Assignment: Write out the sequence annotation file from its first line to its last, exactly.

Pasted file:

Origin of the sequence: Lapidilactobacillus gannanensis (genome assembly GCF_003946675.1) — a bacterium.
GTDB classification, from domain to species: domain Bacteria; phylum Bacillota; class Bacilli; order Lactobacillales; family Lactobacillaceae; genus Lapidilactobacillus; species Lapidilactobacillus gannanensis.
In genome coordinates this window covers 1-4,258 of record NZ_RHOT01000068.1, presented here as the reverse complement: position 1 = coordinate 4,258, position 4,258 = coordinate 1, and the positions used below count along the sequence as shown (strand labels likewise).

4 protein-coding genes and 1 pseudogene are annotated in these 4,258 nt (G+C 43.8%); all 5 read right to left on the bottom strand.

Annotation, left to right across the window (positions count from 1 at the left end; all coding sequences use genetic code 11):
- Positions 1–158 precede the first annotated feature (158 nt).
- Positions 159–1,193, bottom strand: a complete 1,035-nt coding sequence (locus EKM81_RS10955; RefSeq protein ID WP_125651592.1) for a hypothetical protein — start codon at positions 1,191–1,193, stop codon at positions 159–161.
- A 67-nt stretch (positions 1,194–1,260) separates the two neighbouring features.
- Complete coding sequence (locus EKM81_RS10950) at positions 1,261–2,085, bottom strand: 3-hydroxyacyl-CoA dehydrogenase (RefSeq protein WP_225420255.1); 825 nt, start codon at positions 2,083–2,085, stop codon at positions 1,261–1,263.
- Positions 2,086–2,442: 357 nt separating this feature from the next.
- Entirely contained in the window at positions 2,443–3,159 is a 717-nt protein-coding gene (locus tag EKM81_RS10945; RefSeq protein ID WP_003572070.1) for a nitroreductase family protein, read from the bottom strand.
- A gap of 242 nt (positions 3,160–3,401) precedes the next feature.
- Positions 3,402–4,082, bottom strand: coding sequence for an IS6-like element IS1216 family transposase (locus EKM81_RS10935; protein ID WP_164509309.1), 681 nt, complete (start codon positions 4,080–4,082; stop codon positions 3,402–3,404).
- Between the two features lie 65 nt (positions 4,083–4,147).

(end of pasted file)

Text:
Origin of the sequence: Lapidilactobacillus gannanensis (genome assembly GCF_003946675.1) — a bacterium.
GTDB classification, from domain to species: domain Bacteria; phylum Bacillota; class Bacilli; order Lactobacillales; family Lactobacillaceae; genus Lapidilactobacillus; species Lapidilactobacillus gannanensis.
In genome coordinates this window covers 1-4,258 of record NZ_RHOT01000068.1, presented here as the reverse complement: position 1 = coordinate 4,258, position 4,258 = coordinate 1, and the positions used below count along the sequence as shown (strand labels likewise).

4 protein-coding genes and 1 pseudogene are annotated in these 4,258 nt (G+C 43.8%); all 5 read right to left on the bottom strand.

Annotation, left to right across the window (positions count from 1 at the left end; all coding sequences use genetic code 11):
- Positions 1–158 precede the first annotated feature (158 nt).
- Positions 159–1,193, bottom strand: a complete 1,035-nt coding sequence (locus EKM81_RS10955; RefSeq protein ID WP_125651592.1) for a hypothetical protein — start codon at positions 1,191–1,193, stop codon at positions 159–161.
- A 67-nt stretch (positions 1,194–1,260) separates the two neighbouring features.
- Complete coding sequence (locus EKM81_RS10950) at positions 1,261–2,085, bottom strand: 3-hydroxyacyl-CoA dehydrogenase (RefSeq protein WP_225420255.1); 825 nt, start codon at positions 2,083–2,085, stop codon at positions 1,261–1,263.
- Positions 2,086–2,442: 357 nt separating this feature from the next.
- Entirely contained in the window at positions 2,443–3,159 is a 717-nt protein-coding gene (locus tag EKM81_RS10945; RefSeq protein ID WP_003572070.1) for a nitroreductase family protein, read from the bottom strand.
- A gap of 242 nt (positions 3,160–3,401) precedes the next feature.
- Positions 3,402–4,082, bottom strand: coding sequence for an IS6-like element IS1216 family transposase (locus EKM81_RS10935; protein ID WP_164509309.1), 681 nt, complete (start codon positions 4,080–4,082; stop codon positions 3,402–3,404).
- Between the two features lie 65 nt (positions 4,083–4,147).